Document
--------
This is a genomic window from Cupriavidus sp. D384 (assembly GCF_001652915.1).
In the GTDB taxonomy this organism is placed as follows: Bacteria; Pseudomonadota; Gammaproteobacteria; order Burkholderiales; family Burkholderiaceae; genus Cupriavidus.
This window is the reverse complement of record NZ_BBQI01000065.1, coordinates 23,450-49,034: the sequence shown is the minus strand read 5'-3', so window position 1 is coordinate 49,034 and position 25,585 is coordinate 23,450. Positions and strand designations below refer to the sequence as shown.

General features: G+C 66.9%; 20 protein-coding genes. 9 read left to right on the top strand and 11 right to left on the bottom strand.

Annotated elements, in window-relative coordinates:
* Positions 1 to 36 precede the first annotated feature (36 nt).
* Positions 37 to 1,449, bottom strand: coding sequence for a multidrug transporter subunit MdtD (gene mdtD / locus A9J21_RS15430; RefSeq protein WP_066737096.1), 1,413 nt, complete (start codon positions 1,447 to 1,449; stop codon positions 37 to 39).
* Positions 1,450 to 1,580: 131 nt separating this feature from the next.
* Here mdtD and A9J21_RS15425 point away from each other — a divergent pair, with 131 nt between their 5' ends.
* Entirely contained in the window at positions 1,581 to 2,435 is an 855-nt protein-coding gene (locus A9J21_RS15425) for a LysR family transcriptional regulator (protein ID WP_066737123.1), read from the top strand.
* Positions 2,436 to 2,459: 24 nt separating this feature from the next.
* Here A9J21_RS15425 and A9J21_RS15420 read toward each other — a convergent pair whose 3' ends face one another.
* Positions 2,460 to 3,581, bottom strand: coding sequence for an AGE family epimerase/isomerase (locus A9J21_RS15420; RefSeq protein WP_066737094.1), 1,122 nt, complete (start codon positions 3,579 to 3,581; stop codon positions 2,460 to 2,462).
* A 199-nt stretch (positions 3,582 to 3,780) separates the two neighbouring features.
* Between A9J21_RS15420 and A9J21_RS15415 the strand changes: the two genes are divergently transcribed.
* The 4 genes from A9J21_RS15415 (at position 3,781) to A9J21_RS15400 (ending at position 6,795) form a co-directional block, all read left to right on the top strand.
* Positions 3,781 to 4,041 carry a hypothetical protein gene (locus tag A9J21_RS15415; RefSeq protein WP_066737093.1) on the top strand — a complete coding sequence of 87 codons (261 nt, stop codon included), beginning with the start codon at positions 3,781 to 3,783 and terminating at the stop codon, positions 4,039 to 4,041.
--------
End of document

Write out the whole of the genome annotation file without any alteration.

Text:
This is a genomic window from Cupriavidus sp. D384 (assembly GCF_001652915.1).
In the GTDB taxonomy this organism is placed as follows: Bacteria; Pseudomonadota; Gammaproteobacteria; order Burkholderiales; family Burkholderiaceae; genus Cupriavidus.
This window is the reverse complement of record NZ_BBQI01000065.1, coordinates 23,450-49,034: the sequence shown is the minus strand read 5'-3', so window position 1 is coordinate 49,034 and position 25,585 is coordinate 23,450. Positions and strand designations below refer to the sequence as shown.

General features: G+C 66.9%; 20 protein-coding genes. 9 read left to right on the top strand and 11 right to left on the bottom strand.

Annotated elements, in window-relative coordinates:
* Positions 1 to 36 precede the first annotated feature (36 nt).
* Positions 37 to 1,449, bottom strand: coding sequence for a multidrug transporter subunit MdtD (gene mdtD / locus A9J21_RS15430; RefSeq protein WP_066737096.1), 1,413 nt, complete (start codon positions 1,447 to 1,449; stop codon positions 37 to 39).
* Positions 1,450 to 1,580: 131 nt separating this feature from the next.
* Here mdtD and A9J21_RS15425 point away from each other — a divergent pair, with 131 nt between their 5' ends.
* Entirely contained in the window at positions 1,581 to 2,435 is an 855-nt protein-coding gene (locus A9J21_RS15425) for a LysR family transcriptional regulator (protein ID WP_066737123.1), read from the top strand.
* Positions 2,436 to 2,459: 24 nt separating this feature from the next.
* Here A9J21_RS15425 and A9J21_RS15420 read toward each other — a convergent pair whose 3' ends face one another.
* Positions 2,460 to 3,581, bottom strand: coding sequence for an AGE family epimerase/isomerase (locus A9J21_RS15420; RefSeq protein WP_066737094.1), 1,122 nt, complete (start codon positions 3,579 to 3,581; stop codon positions 2,460 to 2,462).
* A 199-nt stretch (positions 3,582 to 3,780) separates the two neighbouring features.
* Between A9J21_RS15420 and A9J21_RS15415 the strand changes: the two genes are divergently transcribed.
* The 4 genes from A9J21_RS15415 (at position 3,781) to A9J21_RS15400 (ending at position 6,795) form a co-directional block, all read left to right on the top strand.
* Positions 3,781 to 4,041 carry a hypothetical protein gene (locus tag A9J21_RS15415; RefSeq protein WP_066737093.1) on the top strand — a complete coding sequence of 87 codons (261 nt, stop codon included), beginning with the start codon at positions 3,781 to 3,783 and terminating at the stop codon, positions 4,039 to 4,041.